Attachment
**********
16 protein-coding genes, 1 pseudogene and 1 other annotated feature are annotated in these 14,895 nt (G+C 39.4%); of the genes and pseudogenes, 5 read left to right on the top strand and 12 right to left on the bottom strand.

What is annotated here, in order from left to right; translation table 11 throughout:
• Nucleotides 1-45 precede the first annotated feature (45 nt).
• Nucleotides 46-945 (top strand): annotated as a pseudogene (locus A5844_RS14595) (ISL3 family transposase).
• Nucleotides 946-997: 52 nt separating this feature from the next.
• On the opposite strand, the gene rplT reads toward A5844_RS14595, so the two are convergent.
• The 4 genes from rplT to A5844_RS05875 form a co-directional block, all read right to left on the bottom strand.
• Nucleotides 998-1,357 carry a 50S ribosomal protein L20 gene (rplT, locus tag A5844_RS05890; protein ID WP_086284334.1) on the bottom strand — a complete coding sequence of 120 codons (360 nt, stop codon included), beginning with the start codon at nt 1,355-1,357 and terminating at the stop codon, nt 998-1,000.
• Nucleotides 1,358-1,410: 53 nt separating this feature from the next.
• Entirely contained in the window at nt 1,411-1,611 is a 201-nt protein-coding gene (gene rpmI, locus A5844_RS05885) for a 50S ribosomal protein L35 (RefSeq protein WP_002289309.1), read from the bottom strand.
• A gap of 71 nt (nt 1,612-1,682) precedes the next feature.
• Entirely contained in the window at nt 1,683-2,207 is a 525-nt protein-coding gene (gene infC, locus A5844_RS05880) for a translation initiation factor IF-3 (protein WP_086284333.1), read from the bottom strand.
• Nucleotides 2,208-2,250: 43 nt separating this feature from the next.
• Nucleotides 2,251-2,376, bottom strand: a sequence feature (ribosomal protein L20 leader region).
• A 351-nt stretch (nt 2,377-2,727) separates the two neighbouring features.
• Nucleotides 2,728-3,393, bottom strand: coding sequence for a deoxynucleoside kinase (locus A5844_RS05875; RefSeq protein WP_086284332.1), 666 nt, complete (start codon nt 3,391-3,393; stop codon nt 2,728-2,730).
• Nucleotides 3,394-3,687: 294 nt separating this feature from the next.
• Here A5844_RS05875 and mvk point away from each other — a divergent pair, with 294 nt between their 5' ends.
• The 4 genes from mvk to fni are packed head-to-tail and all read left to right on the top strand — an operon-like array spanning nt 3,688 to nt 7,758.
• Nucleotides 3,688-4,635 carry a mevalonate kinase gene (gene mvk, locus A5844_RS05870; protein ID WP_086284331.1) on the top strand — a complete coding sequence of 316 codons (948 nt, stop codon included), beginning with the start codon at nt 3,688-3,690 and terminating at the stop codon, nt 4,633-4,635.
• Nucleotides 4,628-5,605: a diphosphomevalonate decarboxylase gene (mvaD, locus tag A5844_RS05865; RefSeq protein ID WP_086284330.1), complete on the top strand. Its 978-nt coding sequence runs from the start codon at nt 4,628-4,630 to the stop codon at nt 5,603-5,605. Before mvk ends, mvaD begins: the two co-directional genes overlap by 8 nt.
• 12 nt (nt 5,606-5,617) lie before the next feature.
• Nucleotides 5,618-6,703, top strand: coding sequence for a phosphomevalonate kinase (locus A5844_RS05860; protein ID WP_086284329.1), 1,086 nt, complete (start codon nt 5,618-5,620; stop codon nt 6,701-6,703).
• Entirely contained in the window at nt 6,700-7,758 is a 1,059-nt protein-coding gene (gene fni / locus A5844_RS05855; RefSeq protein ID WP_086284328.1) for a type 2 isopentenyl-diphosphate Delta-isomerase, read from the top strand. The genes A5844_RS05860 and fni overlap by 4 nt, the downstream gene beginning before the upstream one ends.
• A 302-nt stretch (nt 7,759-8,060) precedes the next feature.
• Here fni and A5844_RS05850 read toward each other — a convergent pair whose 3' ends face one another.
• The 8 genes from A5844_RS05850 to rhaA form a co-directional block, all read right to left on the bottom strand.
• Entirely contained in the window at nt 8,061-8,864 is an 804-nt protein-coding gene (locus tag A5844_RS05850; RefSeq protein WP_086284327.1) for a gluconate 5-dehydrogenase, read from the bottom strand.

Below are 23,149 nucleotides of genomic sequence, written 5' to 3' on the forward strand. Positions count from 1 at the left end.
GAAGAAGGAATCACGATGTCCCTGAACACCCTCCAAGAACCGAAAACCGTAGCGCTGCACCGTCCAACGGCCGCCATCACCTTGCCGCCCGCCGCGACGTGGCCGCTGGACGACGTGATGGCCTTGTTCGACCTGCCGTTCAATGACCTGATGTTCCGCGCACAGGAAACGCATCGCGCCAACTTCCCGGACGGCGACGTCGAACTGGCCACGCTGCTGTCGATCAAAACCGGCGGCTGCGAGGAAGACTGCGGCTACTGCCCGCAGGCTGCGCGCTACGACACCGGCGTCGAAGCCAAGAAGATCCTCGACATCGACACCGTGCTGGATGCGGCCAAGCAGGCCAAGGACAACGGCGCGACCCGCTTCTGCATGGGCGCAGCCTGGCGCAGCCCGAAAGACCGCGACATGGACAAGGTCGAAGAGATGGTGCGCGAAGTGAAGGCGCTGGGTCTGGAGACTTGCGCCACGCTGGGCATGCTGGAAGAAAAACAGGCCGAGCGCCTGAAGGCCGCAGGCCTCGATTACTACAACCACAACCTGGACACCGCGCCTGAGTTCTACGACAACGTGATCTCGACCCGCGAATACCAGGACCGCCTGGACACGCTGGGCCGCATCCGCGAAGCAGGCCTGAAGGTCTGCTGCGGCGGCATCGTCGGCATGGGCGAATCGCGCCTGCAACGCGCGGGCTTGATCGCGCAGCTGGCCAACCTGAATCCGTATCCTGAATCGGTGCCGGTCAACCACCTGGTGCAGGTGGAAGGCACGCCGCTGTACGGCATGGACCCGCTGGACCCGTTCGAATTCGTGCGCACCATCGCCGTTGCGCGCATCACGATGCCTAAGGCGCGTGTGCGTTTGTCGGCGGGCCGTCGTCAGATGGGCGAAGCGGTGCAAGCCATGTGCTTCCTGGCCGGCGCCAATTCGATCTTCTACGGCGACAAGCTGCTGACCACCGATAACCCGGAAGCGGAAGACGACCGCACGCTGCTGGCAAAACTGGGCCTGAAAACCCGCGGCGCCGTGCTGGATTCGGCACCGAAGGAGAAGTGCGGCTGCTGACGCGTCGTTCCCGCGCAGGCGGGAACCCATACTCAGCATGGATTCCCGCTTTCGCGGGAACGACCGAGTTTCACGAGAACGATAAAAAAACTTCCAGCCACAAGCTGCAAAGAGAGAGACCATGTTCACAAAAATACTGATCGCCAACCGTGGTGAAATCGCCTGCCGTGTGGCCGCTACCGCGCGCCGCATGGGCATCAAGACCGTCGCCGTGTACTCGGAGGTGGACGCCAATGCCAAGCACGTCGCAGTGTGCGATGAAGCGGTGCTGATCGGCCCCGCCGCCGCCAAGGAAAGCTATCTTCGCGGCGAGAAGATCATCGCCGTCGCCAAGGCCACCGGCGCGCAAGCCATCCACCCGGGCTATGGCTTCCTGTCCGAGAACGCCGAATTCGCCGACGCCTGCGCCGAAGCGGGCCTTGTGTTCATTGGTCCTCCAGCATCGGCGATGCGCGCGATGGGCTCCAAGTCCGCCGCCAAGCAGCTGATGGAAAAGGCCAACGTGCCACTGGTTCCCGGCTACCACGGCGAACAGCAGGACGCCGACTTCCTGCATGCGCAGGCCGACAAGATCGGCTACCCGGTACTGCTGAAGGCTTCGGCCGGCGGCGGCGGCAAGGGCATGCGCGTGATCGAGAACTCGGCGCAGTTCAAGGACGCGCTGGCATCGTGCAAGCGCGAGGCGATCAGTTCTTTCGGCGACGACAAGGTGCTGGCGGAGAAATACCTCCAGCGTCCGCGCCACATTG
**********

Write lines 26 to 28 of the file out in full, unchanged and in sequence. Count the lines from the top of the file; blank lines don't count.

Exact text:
• Here fni and A5844_RS05850 read toward each other — a convergent pair whose 3' ends face one another.
• The 8 genes from A5844_RS05850 to rhaA form a co-directional block, all read right to left on the bottom strand.
• Entirely contained in the window at nt 8,061-8,864 is an 804-nt protein-coding gene (locus tag A5844_RS05850; RefSeq protein WP_086284327.1) for a gluconate 5-dehydrogenase, read from the bottom strand.